In the unanimous decision of KSR v. Teleflex, the Supreme Court appears to have made it harder to defend a patentââ?¬â?¢s validity. Almost every patent infringement suit is met with the affirmative defense of obviousness, among other defenses. In KSR v. Teleflex, the Supreme Court ruled that the “obviousness” standard that is applied to determine whether or not a patent is valid should be applied less stringently by the courts than dictated by Federal Circuit precedent.

KSR involved a patent claiming an adjustable automotive gas pedal with an attached electronic sensor. KSR, the defendant, argued that this patent was obvious, citing multiple patents, two of which described adjustable pedals and the other two describing sensor technology in conjunction with pedals. The district court found that the patent-at-issue was obvious, determining that it would have been obvious to combine the elements of the patents to form the invention claimed by the patent-at-issue.

The Federal Circuit reversed the district court, finding that the district court misapplied its “teaching-suggestion-motivation” (“TSM”) test for obviousness, because the asserted prior art did not expressly teach, suggest, or provide motivation for a combination. Federal Circuit precedent required an express and unambiguous statement linking two different pieces of prior art, an often-insurmountable burden for a patent defendant. The Federal Circuit also found that the patent was non-obvious because the asserted prior art patents were directed toward solving different problems than the claimed invention.

The Supreme Court reversed the Federal Circuit, finding that the application of the TSM test was too rigid, and that the court should take an “expansive and flexible approach” to obviousness. Applying instead what it characterized as a “common sense” approach, the Court stated that “familiar items may have obvious uses beyond their primary purposes, and in many cases a person of ordinary skill will be able to fit the teachings of multiple patents together like pieces of a puzzle.” The Court elaborated that patents should not be permitted to claim “predictable variations” of existing technology.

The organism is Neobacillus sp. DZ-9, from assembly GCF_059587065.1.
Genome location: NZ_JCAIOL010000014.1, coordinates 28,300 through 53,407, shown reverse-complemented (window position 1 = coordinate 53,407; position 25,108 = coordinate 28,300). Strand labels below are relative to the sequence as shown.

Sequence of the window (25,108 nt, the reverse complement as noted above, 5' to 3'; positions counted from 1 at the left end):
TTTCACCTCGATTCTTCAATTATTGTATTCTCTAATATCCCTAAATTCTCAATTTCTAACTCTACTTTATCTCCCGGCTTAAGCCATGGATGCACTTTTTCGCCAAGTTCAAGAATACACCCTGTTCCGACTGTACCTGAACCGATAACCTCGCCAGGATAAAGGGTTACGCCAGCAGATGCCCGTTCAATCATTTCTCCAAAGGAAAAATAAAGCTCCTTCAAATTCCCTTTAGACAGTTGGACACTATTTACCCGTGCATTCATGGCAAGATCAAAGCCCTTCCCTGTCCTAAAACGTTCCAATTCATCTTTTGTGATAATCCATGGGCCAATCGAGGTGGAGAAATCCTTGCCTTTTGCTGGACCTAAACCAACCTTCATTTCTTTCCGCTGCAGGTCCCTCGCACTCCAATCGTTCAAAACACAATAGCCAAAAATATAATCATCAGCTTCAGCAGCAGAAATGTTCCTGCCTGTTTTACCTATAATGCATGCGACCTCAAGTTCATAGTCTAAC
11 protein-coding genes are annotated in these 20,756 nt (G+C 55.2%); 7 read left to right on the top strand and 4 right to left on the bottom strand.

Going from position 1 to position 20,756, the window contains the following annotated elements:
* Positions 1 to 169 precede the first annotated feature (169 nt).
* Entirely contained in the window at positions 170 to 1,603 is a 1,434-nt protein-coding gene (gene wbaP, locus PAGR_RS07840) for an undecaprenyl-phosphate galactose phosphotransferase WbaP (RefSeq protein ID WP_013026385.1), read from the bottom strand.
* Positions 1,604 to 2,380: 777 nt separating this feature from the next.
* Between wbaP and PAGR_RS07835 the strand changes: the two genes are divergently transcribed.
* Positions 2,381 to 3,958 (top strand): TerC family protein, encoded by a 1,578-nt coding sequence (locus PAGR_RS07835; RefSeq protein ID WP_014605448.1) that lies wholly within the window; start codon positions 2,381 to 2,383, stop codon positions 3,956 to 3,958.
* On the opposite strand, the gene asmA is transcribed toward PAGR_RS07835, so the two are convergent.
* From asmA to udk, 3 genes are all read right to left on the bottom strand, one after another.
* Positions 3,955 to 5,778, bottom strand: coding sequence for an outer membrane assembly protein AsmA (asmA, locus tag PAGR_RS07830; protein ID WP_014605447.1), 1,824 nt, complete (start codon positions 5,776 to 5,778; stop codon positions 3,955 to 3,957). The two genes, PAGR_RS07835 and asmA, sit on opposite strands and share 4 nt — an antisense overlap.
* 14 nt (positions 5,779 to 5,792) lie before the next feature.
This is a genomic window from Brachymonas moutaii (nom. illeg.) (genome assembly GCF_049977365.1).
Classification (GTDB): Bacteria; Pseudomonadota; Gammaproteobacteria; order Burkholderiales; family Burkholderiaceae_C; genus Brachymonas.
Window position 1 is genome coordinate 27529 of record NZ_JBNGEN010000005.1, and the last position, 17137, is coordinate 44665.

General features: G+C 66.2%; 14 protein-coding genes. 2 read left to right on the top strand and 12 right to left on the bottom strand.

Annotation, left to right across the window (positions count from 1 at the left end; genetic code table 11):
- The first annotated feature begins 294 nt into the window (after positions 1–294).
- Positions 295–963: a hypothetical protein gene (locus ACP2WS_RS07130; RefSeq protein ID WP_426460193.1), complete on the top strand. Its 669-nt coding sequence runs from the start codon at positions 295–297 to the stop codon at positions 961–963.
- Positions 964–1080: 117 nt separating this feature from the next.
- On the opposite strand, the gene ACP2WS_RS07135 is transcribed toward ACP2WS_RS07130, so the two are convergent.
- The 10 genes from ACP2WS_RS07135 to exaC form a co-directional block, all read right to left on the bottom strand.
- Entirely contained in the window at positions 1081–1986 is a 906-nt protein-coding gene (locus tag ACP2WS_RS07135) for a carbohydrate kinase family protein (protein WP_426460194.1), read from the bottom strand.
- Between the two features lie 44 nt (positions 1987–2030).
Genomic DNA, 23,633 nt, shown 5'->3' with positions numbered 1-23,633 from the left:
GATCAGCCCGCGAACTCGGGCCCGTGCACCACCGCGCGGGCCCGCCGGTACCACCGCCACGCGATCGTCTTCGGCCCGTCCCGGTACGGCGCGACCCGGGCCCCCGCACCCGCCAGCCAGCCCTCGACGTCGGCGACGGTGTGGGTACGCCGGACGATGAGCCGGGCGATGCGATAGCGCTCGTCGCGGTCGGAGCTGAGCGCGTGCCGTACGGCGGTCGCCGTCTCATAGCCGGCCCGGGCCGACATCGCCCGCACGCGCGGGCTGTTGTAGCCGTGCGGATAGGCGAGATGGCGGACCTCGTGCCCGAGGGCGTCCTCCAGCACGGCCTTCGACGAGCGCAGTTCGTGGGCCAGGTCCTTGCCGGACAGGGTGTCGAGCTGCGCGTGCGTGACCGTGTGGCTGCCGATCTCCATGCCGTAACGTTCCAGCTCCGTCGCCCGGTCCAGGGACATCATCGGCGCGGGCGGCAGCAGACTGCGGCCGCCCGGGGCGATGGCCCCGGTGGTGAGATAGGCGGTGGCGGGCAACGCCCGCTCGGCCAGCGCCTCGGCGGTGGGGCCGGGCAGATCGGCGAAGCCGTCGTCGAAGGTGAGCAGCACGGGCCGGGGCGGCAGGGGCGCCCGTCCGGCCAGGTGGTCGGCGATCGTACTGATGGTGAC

While the Supreme Court has not repudiated the TSM test, it has significantly increased the uncertainty in determining whether a given combination of prior art renders a patent obvious.There still remains little guidance on how a decision-maker is supposed to judge the level of ingenuity necessary to avoid an obviousness determination. While “common sense” was easily applied by the Court to the relatively simple problem of an adjustable gas pedal with an electronic sensor, “common sense” is likely to be much more difficult to gauge in the more complex technologies. This uncertainty may be particularly pronounced in rapidly developing, inherently unpredictable, technological fields.

Further, the risk of the so-called “hindsight bias” – the effect that knowledge of the invention itself has on the fact-finderââ?¬â?¢s ability to judge whether it was obvious at the time – appears to have been misunderstood or not taken seriously by the Supreme Court. This concern is particularly acute in industries with long product development horizons, such as the biotechnology and pharmaceutical fields, where products hit the market years after the relevant patents are filed.

Ultimately, the full effect of the KSR decision will not be known until a broad range of fact patterns weave their way through the courts. Interestingly, the Court noted the presumption of validity that every patent enjoys, but declined to answer the question of whether that presumption remains intact when a reference was not before the patent examiner. The Court stated, “We nevertheless think it appropriate to note that the rationale underlying the presumptionââ?¬â??that the PTO, in its expertise, has approved the claimââ?¬â??seems much diminished here.” This seems like an invitation for the Federal Circuit to revisit the issue when the facts suggest it.

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